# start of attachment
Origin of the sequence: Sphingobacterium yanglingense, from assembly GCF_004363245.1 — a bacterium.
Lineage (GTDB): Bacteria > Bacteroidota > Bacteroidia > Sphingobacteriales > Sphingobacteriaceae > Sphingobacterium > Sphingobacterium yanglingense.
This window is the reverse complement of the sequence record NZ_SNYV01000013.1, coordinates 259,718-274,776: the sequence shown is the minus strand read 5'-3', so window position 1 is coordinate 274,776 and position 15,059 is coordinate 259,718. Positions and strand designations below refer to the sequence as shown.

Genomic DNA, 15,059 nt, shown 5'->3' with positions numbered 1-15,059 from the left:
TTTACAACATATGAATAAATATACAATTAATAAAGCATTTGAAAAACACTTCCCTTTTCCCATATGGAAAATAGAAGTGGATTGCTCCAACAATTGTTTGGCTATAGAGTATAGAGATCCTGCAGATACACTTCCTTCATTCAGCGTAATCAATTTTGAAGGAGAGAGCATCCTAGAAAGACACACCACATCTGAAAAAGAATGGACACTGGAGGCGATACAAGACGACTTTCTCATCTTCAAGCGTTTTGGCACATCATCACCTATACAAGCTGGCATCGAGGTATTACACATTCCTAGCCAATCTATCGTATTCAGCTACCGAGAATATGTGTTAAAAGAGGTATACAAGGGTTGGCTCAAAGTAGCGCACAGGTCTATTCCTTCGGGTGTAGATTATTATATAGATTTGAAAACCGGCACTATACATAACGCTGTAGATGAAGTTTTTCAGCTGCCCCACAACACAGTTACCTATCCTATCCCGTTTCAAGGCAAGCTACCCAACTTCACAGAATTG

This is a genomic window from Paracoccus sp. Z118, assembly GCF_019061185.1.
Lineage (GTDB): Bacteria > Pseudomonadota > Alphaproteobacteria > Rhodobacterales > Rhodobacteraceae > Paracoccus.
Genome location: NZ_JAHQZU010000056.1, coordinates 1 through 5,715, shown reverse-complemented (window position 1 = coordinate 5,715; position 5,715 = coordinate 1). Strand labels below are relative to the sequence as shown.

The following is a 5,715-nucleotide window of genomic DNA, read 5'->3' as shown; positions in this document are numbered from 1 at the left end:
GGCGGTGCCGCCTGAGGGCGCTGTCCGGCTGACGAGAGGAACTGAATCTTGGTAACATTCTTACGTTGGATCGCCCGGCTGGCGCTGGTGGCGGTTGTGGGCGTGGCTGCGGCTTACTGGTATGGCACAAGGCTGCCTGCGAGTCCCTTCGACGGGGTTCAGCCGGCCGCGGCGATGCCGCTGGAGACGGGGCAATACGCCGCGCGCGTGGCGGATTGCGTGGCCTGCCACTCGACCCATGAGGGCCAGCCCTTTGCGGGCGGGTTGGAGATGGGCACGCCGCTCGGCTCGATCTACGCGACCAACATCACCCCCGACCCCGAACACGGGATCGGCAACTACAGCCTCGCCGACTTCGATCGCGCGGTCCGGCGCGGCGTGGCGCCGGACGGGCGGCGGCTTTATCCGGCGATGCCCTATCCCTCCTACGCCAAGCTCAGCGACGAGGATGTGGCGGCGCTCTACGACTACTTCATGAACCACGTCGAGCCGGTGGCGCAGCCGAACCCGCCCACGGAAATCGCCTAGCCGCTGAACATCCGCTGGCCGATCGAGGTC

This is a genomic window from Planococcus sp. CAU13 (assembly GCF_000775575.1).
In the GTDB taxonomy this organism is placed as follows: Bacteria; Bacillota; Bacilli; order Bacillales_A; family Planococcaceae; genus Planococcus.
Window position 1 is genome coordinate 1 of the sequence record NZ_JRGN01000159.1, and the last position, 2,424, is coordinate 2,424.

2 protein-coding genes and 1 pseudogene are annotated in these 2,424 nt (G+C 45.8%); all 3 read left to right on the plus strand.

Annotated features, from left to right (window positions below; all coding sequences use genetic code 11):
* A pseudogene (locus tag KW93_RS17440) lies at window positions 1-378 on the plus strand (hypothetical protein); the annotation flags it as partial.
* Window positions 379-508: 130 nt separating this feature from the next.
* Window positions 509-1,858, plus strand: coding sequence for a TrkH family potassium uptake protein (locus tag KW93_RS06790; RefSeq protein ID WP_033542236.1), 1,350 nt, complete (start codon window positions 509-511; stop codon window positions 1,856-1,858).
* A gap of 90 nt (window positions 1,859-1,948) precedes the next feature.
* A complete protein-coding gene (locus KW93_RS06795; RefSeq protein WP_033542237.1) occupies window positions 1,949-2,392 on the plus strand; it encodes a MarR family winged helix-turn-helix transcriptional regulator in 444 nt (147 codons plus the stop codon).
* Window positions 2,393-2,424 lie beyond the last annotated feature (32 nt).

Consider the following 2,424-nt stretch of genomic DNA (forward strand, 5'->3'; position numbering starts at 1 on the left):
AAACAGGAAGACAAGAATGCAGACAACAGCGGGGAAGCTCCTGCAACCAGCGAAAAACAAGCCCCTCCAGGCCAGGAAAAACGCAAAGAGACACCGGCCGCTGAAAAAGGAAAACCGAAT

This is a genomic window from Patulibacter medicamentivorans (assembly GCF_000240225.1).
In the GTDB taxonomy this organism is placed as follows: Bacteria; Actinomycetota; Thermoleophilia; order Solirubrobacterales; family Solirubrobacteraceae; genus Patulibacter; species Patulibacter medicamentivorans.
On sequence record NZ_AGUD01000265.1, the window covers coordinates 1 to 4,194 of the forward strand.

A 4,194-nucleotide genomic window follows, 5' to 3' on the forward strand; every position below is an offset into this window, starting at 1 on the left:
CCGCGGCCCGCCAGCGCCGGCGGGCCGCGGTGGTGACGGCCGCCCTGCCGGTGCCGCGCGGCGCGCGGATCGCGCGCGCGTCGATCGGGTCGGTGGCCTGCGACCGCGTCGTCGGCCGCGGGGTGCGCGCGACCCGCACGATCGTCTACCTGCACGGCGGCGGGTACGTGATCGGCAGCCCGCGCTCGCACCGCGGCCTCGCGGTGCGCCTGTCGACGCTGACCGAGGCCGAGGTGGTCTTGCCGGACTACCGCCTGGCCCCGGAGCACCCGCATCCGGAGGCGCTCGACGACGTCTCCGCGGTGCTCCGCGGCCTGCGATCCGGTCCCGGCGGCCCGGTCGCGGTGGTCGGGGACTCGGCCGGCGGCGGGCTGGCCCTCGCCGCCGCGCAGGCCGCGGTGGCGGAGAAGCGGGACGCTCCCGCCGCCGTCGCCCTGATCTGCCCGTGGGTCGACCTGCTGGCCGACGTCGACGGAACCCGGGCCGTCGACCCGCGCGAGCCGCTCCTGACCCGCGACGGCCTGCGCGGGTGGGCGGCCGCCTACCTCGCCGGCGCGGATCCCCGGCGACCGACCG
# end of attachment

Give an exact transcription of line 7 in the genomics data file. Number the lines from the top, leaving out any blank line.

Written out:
Lineage (GTDB): Bacteria > Pseudomonadota > Alphaproteobacteria > Rhodobacterales > Rhodobacteraceae > Paracoccus.